What You Need To Know About Digital Eye Strain

woman lying in bed in a dark room as she looks at her phone

We live in a progressively digital world where our eyes are constantly being used to look at some type of screen. While our lives are now unimaginable without these devices, there is more and more evidence suggesting that this increased screen time has consequences.

Recent studies show that Americans spend more than 11 hours per day interacting with media. This number is up more than nine hours from last year. The average U.S worker spends the majority of their workday using a digital screen. As a result, The American Optometric Association reports that 58% of adults have experienced digital eye strain or vision problems. Depending on your industry, the results can be worse. For example, 90% of digital employees have experienced at least one symptom of digital eye strain.


Digital eye strain is discomfort that is associated with starting at digital devices for too long. Physical symptoms can occur from two or more hours straight of staring at computers, smartphones, television, or gaming systems.


There are many reasons for digital eye strain but most common are the effects of blue light and muscle strain.

Blue Light.

Blue Light is high energy visible light that digital devices emit. Blue light has very short wavelengths, and our eyes tend to be sensitive to the higher amount of energy these waves produce. Studies show that blue light can be damaging to retina cells and lead to long-term eye conditions like age-related macular degeneration and cataracts.

closeup of a finger touching a tablet in a dark room

Muscle Strain.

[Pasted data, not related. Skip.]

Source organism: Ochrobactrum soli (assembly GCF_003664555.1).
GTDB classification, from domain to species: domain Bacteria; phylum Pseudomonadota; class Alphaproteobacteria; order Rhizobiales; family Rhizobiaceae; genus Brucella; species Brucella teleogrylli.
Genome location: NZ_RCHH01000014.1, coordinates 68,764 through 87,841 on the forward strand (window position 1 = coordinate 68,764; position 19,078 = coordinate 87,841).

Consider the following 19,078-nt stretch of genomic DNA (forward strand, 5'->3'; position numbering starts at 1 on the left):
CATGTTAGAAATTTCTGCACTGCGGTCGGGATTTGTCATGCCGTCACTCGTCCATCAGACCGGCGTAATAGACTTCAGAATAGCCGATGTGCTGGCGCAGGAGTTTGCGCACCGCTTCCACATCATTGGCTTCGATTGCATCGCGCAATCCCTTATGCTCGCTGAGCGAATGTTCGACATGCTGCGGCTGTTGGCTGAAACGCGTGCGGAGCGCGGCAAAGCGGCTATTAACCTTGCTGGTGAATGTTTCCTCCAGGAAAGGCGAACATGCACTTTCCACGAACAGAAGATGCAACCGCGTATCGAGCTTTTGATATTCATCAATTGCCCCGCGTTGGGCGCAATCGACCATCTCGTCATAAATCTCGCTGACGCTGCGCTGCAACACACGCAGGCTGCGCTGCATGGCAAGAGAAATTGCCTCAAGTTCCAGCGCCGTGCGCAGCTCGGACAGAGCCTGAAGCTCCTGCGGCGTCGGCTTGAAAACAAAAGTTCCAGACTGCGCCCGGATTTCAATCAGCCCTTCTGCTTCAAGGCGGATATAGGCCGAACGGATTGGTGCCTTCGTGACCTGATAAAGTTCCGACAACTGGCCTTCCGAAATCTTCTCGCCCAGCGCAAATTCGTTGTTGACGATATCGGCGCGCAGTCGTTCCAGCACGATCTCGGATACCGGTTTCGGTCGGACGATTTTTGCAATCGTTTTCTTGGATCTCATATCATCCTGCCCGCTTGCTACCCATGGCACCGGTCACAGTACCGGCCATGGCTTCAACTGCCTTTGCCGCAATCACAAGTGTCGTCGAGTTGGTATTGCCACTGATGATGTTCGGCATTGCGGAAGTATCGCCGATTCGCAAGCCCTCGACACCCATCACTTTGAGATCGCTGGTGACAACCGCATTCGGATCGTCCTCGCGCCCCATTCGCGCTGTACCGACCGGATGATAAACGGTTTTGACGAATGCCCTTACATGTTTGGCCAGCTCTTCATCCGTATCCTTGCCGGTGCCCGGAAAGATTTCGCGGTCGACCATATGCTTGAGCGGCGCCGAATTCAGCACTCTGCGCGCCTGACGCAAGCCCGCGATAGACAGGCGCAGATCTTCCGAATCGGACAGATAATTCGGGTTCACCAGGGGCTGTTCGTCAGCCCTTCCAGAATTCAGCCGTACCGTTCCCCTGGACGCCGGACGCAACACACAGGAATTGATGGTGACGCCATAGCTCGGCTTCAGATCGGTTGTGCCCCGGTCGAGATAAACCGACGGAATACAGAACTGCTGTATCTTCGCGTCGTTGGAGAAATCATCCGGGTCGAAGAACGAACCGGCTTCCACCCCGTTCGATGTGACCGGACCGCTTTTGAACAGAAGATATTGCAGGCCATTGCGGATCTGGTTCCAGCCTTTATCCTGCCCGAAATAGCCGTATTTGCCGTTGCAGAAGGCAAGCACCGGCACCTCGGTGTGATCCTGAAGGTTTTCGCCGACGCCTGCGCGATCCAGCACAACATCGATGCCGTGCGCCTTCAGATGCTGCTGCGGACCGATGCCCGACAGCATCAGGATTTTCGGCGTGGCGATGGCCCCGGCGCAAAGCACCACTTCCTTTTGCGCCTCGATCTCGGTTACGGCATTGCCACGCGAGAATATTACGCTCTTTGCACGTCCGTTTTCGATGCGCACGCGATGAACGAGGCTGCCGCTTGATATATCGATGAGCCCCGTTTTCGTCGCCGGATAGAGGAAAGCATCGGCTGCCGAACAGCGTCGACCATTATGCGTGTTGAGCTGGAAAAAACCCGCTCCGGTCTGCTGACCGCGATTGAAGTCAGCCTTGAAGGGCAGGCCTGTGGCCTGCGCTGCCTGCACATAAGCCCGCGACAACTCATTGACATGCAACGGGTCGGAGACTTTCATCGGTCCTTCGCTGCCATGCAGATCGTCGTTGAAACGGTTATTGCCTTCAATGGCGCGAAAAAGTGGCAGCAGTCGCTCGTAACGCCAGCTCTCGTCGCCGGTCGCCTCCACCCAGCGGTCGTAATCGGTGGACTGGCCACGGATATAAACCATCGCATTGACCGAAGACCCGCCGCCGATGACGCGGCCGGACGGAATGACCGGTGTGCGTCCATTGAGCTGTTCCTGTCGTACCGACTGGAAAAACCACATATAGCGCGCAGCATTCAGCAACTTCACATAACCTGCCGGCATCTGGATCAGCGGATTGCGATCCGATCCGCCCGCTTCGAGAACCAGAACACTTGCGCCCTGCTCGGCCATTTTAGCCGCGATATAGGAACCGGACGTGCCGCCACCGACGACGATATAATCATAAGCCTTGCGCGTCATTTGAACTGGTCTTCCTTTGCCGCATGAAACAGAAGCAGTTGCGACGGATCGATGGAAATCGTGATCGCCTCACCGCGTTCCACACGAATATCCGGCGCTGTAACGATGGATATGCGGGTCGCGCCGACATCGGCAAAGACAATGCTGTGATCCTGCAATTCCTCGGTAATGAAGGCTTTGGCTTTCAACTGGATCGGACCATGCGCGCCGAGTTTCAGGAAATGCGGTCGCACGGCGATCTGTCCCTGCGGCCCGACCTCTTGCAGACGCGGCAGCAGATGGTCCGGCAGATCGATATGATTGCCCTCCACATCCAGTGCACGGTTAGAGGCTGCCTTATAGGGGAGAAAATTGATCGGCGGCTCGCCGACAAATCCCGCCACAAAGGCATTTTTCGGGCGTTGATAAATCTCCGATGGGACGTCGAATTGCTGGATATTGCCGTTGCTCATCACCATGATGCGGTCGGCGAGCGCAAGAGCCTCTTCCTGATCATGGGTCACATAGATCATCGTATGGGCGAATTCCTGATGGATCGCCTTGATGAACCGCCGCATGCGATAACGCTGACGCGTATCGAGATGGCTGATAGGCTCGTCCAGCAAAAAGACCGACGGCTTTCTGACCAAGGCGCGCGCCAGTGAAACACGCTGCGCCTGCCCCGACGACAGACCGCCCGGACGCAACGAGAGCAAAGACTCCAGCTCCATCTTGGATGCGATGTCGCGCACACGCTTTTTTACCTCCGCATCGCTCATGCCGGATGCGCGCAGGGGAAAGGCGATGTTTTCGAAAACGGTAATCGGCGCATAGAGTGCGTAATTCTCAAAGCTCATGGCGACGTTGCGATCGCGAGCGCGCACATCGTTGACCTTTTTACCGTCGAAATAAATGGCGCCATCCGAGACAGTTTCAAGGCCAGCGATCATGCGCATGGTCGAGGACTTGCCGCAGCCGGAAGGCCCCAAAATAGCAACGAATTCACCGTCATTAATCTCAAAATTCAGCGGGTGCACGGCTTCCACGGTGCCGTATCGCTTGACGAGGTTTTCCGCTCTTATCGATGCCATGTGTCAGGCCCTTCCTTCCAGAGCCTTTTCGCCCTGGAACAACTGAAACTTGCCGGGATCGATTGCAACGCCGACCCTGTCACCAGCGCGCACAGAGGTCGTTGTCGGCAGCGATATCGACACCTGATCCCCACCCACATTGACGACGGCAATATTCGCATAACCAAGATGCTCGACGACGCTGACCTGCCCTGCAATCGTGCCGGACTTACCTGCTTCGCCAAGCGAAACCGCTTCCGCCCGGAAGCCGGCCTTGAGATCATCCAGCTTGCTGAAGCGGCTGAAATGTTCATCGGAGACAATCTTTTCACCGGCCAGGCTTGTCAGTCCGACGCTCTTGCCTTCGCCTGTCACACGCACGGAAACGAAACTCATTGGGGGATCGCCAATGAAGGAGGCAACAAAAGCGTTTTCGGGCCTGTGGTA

In the past, our eyes weren’t used for staring at electronic devices up close for too long. In today’s digital world, we use our phones and laptops at a very close proximity to our eyes. These devices often use pixelated images or small text which causes our eyes to strain in an attempt to focus. This results in stress for our eye muscles because they must adjust to this close viewing.

a man thoughtfully looks at a lit blank monitor in a dark room
Man in front of a laptop removes his glasses and rubs his eyes


If you’re suffering from Digital Eye Strain, it is likely you’re experiencing the following.

  • Eye fatigue and discomfort
  • Trouble sleeping
  • Headaches
  • Back, neck, and shoulder pain
  • Red, dry or irritated eyes
  • Blurred vision


The most obvious solution to Digital Eye Strain is to limit screen time. While a clear solution, this is not always feasible. Here are some ways you can lessen this impact on your eyes…

  • Utilize the 20-20-20 Rule. Every 20 minutes, look away from your screen and stare at something 20 feet away for 20 seconds to reduce stress on your eyes.
  • Make sure you are blinking enough. Staring at digital devices causes people to blink less, drying out their eyes. Try to blink more often to increase the moisture in your eyes!
  • Increase the font size on your computer and keep distance between the screen and your eyes. You can also adjust the brightness of your screen to decrease the glare.
  • Wear computer glasses! These glasses help your eyes block out blue light and reduce glare that is harmful to your eyes.
Woman on a sunny day.  She is looking over her shoulder while holding her phone